The vast majority of stars in this Hubble image are faint, yellow-white dwarf stars similar to our Sun. The handful of bright yellow-orange stars are red giants that have begun to exhaust their nuclear fuel and have expanded to diameters about a hundred times that of the Sun. A number of faint blue stars are also visible in the image. These are in a brief phase of evolution between the dwarf stage and the red-giant stage, during which the surface temperature is high. The stars in Omega Centauri are all very old, about 12 billion years. Stars with a mass as high as that of our Sun have already completed their evolution and have faded away as white dwarfs, too faint to be seen even in the Hubble image.

The stars in the core of Omega Centauri are so densely packed that occasionally one of them will actually collide with another one. Even in the dense center of Omega Centauri, stellar collisions will be infrequent. But the cluster is so old that many thousands of collisions have occurred.

What happens when stars collide? These Hubble images were taken to help answer that question. When stars collide head-on, they probably just merge together and make one bigger star. But if the collision is a near miss, they may go into orbit around each other, forming a close binary star system.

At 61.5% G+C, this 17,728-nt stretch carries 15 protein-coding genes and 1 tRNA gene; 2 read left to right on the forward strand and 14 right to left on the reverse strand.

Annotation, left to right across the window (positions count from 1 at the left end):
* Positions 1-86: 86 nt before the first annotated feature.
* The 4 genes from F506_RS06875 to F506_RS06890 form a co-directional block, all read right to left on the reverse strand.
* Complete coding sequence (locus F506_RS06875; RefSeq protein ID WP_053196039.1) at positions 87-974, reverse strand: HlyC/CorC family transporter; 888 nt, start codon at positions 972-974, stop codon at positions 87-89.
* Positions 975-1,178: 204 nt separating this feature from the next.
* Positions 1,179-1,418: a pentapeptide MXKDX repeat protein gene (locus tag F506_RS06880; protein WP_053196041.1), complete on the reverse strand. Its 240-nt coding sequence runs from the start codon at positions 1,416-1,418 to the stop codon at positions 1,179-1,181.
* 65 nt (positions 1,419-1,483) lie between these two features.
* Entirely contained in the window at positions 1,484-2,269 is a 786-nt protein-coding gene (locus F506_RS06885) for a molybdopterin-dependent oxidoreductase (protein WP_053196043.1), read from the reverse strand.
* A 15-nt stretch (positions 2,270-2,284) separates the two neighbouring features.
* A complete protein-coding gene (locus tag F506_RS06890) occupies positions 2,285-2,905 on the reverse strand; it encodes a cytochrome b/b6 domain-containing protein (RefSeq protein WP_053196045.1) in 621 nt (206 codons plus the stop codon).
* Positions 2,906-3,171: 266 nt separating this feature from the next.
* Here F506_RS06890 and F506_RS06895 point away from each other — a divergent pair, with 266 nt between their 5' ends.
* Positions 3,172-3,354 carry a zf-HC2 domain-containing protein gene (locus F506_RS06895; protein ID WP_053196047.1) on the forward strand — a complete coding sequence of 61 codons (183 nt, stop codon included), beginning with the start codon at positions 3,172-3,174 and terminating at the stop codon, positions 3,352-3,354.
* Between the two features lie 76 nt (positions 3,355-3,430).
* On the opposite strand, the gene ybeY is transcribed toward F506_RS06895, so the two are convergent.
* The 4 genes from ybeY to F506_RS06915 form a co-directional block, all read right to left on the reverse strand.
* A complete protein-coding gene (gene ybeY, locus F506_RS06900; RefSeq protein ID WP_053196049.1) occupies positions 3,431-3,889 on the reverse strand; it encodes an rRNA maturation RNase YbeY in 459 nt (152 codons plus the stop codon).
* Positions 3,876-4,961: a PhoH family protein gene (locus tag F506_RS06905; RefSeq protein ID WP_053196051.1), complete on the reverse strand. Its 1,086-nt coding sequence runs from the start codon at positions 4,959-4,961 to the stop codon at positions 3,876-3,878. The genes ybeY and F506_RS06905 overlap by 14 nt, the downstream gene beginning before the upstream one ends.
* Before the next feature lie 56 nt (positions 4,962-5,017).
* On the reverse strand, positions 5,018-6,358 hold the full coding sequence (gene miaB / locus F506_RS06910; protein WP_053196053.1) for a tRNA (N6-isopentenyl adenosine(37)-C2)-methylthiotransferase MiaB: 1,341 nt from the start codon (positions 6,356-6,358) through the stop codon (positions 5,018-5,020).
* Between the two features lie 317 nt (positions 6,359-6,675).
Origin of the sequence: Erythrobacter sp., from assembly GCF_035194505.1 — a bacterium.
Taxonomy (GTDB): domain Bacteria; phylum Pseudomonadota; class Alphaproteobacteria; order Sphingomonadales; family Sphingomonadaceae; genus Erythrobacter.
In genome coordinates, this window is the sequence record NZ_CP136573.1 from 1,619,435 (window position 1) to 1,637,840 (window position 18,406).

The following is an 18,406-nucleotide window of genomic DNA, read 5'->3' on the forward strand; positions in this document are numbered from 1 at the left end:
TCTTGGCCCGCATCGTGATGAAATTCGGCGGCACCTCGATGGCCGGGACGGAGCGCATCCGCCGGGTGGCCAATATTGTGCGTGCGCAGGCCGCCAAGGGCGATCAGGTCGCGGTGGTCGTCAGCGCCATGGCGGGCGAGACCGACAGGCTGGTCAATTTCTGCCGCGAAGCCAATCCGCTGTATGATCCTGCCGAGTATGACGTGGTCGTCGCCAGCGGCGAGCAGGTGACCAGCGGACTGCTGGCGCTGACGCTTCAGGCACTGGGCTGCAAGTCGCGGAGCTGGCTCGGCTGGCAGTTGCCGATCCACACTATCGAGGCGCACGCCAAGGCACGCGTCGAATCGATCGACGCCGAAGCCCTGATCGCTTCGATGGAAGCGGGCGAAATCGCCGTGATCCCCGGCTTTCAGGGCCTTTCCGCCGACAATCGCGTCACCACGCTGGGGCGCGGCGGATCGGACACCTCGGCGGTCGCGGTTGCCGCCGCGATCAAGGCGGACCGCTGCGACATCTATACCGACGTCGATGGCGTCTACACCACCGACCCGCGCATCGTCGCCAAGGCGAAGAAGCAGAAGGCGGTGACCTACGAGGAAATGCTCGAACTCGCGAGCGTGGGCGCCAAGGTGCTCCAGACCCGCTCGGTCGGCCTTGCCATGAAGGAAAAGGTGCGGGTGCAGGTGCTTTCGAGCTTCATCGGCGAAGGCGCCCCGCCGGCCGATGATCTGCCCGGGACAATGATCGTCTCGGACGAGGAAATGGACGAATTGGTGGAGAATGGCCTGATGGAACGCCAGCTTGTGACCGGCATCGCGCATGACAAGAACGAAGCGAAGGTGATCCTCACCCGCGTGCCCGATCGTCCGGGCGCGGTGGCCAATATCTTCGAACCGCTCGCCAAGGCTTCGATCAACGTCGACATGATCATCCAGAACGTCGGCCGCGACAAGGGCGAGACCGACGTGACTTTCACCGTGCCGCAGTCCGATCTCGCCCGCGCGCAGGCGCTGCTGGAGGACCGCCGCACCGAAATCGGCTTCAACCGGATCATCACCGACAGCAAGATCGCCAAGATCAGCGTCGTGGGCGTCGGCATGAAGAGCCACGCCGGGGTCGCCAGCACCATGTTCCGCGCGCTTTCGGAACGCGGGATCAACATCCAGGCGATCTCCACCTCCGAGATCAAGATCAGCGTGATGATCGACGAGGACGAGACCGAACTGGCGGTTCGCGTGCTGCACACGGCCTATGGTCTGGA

Searching for a needle in a haystack, scientists have found two binary star systems in these Hubble images that may have had such an origin. Both of them are close pairs in which one component is a white dwarf that pulls gas off of its companion. When the gas falls onto the surface of the white dwarf, it is heated to the point that it emits ultraviolet light. These unusual emissions enabled scientists to pinpoint these two faint stars among the myriad of other faint stars in the cluster.

Omega Centauri is the most luminous and massive globular star cluster in the Milky Way. It is one of the few globular clusters that can be seen with the unaided eye. Named by Johann Bayer in 1603 as the 24th brightest object in the constellation Centaurus, it resembles a small cloud in the southern sky and might easily be mistaken for a comet.

This Hubble WFPC2 image was taken on June 11, 1997 in ultraviolet, red, and H-alpha filters. The science team, led by Dr. Adrienne Cool of San Francisco State University includes Jennifer Carson, a former SFSU student who is now at UCLA, Charles Bailyn at Yale and Jonathan Grindlay at Harvard. These data are currently being used by Jeff Carlin and Daryl Haggard, two SFSU students, to look for optical counterparts of X-ray sources recently discovered with the Chandra Observatory. This image was produced by the Hubble Heritage Team (STScI/AURA).






A Dying Star in Globular Cluster M15


Credit: NASA and The Hubble Heritage Team (STScI/AURA)
The globular cluster Messier 15 is shown in this color image obtained with the NASA Hubble Space Telescope's Wide Field Planetary Camera 2 (WFPC2). Lying some 40,000 light-years from Earth in the direction of the constellation Pegasus, M15 is one of nearly 150 known globular clusters that form a vast halo surrounding our Milky Way galaxy. Each of these clusters is a spherical association of hundreds of thousands of ancient stars.